Baltimore Orioles and Peter Angelos vs. the world


Earlier this year it looked as if the Baltimore Orioles were poised to be awarded the 2016 MLB all-star game at Camden Yards. Now, according to this article, it appears that the game is instead going to San Diego.However I would ask you to carefully read that article (linked here again) and honestly tell me which side appears to be coming out…go ahead, do it!

Much of the media coverage in any given situation is slanted in the other direction when it comes to the Orioles and Peter Angelos. This article and many others like it even goes to the trouble of linking a MASN article to back up it’s point – a MASN article by Roch Kubatko, which incidentally didn’t have nary a mention of Angelos.

Basically the point that’s being made by various league mouthpieces is that Baltimore lost the all-star game as a punitive measure. Which would indicate that the Orioles and owner Peter Angelos are in the wrong. But…if you look at the facts, they actually aren’t.

Mandatory Credit: Tommy Gilligan-USA TODAY Sports

Some of this has been discussed here already, so I’ll try to truncate it as best I can. MLB wanted to move the Montreal Expos to DC circa 2004. It was happening, we all knew it was happening, and that was the end of it. However Peter Angelos felt (justly, in my view) that a team in Washington would cut into his market size. While it was and still is unclear as to whether or not Angelos had a leg on which to stand in this regard, the threat of going to court against him made MLB decide to cut him a deal. And a heck of a deal it was; Angelos’ upstart MASN network would own Washington’s TV rights in perpetuity (which means not subject to termination).

Not only that, but both the Orioles’ and Nationals’ would get the same amount each year from MASN in terms of rights fees. (Washington would also own a minority stake in the network.) The fees would re-set every five years, using the accepted methodology used in MLB to determine TV rights fees. The first such re-set was to be in 2011, and that’s what’s currently still in court. The Nationals wanted in the neighborhood of $120 million, whereas MASN wanted somewhere in the range of $60 million.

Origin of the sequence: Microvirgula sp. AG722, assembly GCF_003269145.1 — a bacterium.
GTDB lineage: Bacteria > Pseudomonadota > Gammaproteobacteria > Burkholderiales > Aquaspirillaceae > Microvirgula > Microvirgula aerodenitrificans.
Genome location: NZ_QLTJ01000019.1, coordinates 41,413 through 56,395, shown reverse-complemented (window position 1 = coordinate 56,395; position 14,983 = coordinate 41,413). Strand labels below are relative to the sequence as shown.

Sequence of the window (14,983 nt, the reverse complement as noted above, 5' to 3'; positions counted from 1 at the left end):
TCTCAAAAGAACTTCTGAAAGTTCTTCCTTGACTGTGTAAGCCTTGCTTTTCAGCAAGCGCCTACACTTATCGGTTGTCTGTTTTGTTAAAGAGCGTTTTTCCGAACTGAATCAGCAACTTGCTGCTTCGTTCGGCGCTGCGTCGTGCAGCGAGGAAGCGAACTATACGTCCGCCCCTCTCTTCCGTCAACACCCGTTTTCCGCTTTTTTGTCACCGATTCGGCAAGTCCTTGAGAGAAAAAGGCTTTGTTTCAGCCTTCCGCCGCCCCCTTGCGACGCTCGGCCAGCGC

Bear in mind again that both teams have to get the same amount in rights fees. So the case went to arbitration, and MASN still didn’t like the outcome. According to MASN, neither the Nationals or the arbitration committee (comprised of the owners of the Rays, Pirates, and Mets) used the Bortz Forumula, which is the accepted methodology in MLB to determine TV rights fees. Again according to MASN,  when you plug in the Bortz Forumula you get the number that they originally provided.

So now MASN/Angelos/the Orioles is going to court against the Washington Nationals and MLB. The point of contention is that not only was the contract not followed using the specified methodology, but that the arbitration panel itself had a stake in seeing the rights fees higher. Both Tampa and Pittsburgh are smaller markets, so having a market like Baltimore have such high rights fees would bear well as an example for them to use against their own cable providers. That combined with the fact that the Mets play in a shared market also means in effect that the panel that was supposed to be independent was in fact harboring a conflict of interest.

I’m not a lawyer, although I’d like to think I have a basic knowledge of how the law works based on some courses I took in college as part of my minor. However given all of that, one can kind of see how Peter Angelos, MASN, and the Orioles are kind of being railroaded. MLB cut a deal with Angelos, which admittedly was a bad deal for them and the Washington Nationals. However they still cut the deal, and Angelos is a man that expects people to honor their agreements.

There are some who will say that the greed of Peter Angelos is costing Baltimore the all-star game. And you might well consider that point. However I can tell you that I view the world in a similar manner; I try to always honor my commitments. I also expect those around me to do the same. So is it really fair to blame Angelos for going after every penny that he was promised in writing?

In effect, MLB, Bud Selig, and the Lerner Family (ownes of the Nationals) are trying to reneg on a horrible deal from their perspective. Howeer regardless of how one-sided the deal was, it was still a signed agreement. (MLB owned the Nationals at the time and the Lerner family had to sign off on the agreement when they bought the team.) Therefore the fact is that Angelos is well within his right to expect what’s due to him.

Is this costing the city itself the all-star game? It might well be. However I would submit that yanking the all-star game out of Baltimore is more reflective on the pettiness of MLB than anything else. However much of what you hear in the national media is simply going to state that Angelos is being petty and that the city’s losing the game as a result. It may well be  petty matter; but it’s a petty matter in which he’s also in the right. Now in all honesty, who among us is willing to in essence stand down when we’re right?